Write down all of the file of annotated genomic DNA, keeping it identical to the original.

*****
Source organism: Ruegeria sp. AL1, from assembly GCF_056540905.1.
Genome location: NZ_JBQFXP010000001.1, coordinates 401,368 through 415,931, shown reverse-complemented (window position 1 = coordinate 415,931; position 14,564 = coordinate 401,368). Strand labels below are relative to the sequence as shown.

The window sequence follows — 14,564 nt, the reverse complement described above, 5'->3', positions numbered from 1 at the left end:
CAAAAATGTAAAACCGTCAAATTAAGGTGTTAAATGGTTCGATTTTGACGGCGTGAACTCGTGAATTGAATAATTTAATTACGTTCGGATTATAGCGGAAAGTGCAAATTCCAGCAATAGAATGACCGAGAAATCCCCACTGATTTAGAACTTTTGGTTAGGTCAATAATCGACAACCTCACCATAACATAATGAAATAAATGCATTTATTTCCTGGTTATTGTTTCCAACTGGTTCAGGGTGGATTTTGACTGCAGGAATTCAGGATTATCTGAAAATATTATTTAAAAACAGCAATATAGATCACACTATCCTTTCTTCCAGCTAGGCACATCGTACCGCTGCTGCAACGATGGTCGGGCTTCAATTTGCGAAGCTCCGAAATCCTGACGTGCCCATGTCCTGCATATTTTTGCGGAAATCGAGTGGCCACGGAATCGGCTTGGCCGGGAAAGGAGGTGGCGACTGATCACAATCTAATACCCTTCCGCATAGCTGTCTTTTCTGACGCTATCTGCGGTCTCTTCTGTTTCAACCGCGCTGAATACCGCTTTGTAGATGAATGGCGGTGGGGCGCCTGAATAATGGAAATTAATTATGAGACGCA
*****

Source organism: Ruegeria sp. AL1, from assembly GCF_056540905.1.
Genome location: NZ_JBQFXP010000001.1, coordinates 401,368 through 415,931, shown reverse-complemented (window position 1 = coordinate 415,931; position 14,564 = coordinate 401,368). Strand labels below are relative to the sequence as shown.

The window sequence follows — 14,564 nt, the reverse complement described above, 5'->3', positions numbered from 1 at the left end:
CAAAAATGTAAAACCGTCAAATTAAGGTGTTAAATGGTTCGATTTTGACGGCGTGAACTCGTGAATTGAATAATTTAATTACGTTCGGATTATAGCGGAAAGTGCAAATTCCAGCAATAGAATGACCGAGAAATCCCCACTGATTTAGAACTTTTGGTTAGGTCAATAATCGACAACCTCACCATAACATAATGAAATAAATGCATTTATTTCCTGGTTATTGTTTCCAACTGGTTCAGGGTGGATTTTGACTGCAGGAATTCAGGATTATCTGAAAATATTATTTAAAAACAGCAATATAGATCACACTATCCTTTCTTCCAGCTAGGCACATCGTACCGCTGCTGCAACGATGGTCGGGCTTCAATTTGCGAAGCTCCGAAATCCTGACGTGCCCATGTCCTGCATATTTTTGCGGAAATCGAGTGGCCACGGAATCGGCTTGGCCGGGAAAGGAGGTGGCGACTGATCACAATCTAATACCCTTCCGCATAGCTGTCTTTTCTGACGCTATCTGCGGTCTCTTCTGTTTCAACCGCGCTGAATACCGCTTTGTAGATGAATGGCGGTGGGGCGCCTGAATAATGGAAATTAATTATGAGACGCA